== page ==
Blogpost In partnership with
The DataLabe is a project that aims to empower young leaders from vulnerable communities with data skills and civic hacking through technology, open data, processes of political engagement, social mobilization and citizen journalism to ensure they are capable to produce new narratives to support the the development of their communities.
The Observatório de Favelas, is a Civic Society Organisation in Brazil that collects data about Brazilian slums, which has received a grant from the Open Society Foundations to develop a Data Journalism training course and mentorship project for four young leaders from Rio de Janeiro slums working for 9 months to build a data-driven project related to youth and technology.
The first part of this development consisted of five young fellows learning the basic principles of data journalism with Escola de Dados Brasil. During the four initial months of the lab, each one of them had the opportunity to create a personal project involving data visualization concerning themes that they cared about.
For example, on the research done by the fellows, Eloi Leones, a fellow from a Favela called Maré
, chose to show data about the killings of transgender people in Brazil, gathered by the NGO Grupo Gay da Bahia
, since the federal, state or local governments do not collect any kind of information on the subject. Fábio Silva, from the Favela Baixada
Fluminense – decided to do a visualization on people’s perception of this location. He collected data from Twitter and scraped news about the zone to see which themes were commonly associated with the Baixada, such as politics, culture/entertainment, violence, urban mobility, education, etc.
Another interesting study is the one done by Paloma Calado, she aimed to know to know which students took the ENEM exam (which people take in order to see if they get scores that are high enough to go to college) in Maré and Complexo do Alemão, two of the most populated slums in Rio, to explore the data from the research center linked to the Ministry of Education. While it was not possible to find out how many young people from Maré have actually taken the test, Paloma could at least find the data on the performance of local schools, which do better than the general national average and the average of the Southeast zone of Brazil.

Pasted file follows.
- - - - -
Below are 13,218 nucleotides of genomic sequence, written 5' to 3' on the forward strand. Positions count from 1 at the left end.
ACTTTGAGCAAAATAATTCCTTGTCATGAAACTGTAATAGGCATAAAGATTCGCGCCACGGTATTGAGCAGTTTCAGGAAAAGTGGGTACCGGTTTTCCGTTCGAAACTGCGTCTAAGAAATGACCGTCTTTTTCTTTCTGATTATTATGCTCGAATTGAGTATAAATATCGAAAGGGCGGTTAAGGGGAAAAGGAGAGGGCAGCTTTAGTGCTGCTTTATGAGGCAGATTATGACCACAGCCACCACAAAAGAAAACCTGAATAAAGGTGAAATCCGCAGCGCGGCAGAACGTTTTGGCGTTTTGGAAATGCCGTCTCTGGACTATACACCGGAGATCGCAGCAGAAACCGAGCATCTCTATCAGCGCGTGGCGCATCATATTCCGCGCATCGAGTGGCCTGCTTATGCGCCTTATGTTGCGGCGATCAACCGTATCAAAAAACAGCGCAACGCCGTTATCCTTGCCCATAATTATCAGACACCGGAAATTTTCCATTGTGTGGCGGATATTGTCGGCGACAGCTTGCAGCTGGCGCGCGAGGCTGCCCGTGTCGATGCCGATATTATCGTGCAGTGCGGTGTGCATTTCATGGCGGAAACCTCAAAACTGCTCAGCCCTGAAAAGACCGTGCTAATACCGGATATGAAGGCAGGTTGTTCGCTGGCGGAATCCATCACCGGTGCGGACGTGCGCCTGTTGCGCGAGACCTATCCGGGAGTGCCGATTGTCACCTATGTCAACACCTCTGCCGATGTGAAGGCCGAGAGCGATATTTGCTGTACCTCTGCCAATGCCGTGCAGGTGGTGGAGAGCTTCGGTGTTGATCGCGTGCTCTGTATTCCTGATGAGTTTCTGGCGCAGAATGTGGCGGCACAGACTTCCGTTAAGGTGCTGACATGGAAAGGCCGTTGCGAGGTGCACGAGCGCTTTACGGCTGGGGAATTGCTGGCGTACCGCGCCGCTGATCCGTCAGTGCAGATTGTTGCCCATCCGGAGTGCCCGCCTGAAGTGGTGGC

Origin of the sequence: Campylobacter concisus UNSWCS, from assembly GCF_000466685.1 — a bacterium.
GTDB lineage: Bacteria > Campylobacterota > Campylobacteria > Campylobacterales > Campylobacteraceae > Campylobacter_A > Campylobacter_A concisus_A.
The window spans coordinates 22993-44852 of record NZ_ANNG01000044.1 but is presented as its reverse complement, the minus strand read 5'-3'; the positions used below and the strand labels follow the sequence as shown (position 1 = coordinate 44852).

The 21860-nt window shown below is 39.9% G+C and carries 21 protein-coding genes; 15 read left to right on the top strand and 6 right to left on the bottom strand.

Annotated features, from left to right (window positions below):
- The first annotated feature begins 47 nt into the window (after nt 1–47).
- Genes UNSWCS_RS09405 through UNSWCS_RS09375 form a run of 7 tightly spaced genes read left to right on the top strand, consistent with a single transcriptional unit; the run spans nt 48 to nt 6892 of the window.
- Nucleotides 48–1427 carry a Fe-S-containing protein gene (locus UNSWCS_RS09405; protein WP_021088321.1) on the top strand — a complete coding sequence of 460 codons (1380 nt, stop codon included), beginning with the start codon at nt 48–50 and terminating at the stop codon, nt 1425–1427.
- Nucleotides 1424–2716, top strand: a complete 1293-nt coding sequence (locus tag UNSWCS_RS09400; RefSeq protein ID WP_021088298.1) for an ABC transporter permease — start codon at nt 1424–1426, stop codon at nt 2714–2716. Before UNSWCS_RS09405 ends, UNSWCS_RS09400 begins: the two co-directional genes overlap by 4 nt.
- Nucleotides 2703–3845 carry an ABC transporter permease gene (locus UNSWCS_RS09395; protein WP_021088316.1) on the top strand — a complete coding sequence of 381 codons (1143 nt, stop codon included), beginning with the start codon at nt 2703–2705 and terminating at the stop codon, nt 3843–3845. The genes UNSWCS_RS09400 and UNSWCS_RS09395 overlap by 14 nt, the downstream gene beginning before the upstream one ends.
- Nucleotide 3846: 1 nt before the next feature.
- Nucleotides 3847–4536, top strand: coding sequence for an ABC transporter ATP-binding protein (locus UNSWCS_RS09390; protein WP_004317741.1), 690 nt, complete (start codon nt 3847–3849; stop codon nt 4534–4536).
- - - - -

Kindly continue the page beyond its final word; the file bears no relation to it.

Another example is the research by Vitória Lourenço, a Social Sciences major that also works as a doula, who wanted to explore data on maternal deaths in the public health system. She collected data from the Ministry of Health to provide a better comprehension on the general profile of the mothers who have died in those facilities, figuring out their age group, how many years they have spent on school, their race, marital status, and so on.
And since the public services were a cause of concern for some of them, Fernanda Távora thought of investigating the public transportation system. Working with Coding Rights – a brazilian NGO that focuses on digital rights and privacy –, she was able to estimate how much the bus companies knew about the people who live in Rio and use those services. She also tried to convey the flow of personal data that these owners and the government agency that supervises them have access to, including IDs, addresses and routes.
The individual projects can be found at the Data Labe website and the group also has a Medium page to document all the problems they’ve found along the way and to share their personal perspectives on their work, explaining what drew them to the topics they’ve selected, what motivates their current work and what are they doing whenever they can’t follow through the script they’ve originally planned.
The next step of the DataLabe consists of a group effort in order to build a big collective visualization project that answers some questions on the utilization of technology by young people from favelas and how these affect their ways of living. After that, the fellows of the team will organise an intensive training course, replicating the methods learned throughout the project to another 15 fellows who will work with popular communication, and who will be selected through an open call.
About the authors
This post was written by
Isis Reis. Escola de Dados Brazil: She was based at the Open Knowledge Brazil, dealing with content curation and digital media and currently, manages the communications for School of Data Brazil.
Natalia Mazzote: data journalism Specialist, she coordinates School of data Brazil and is project co-director for Gender studies.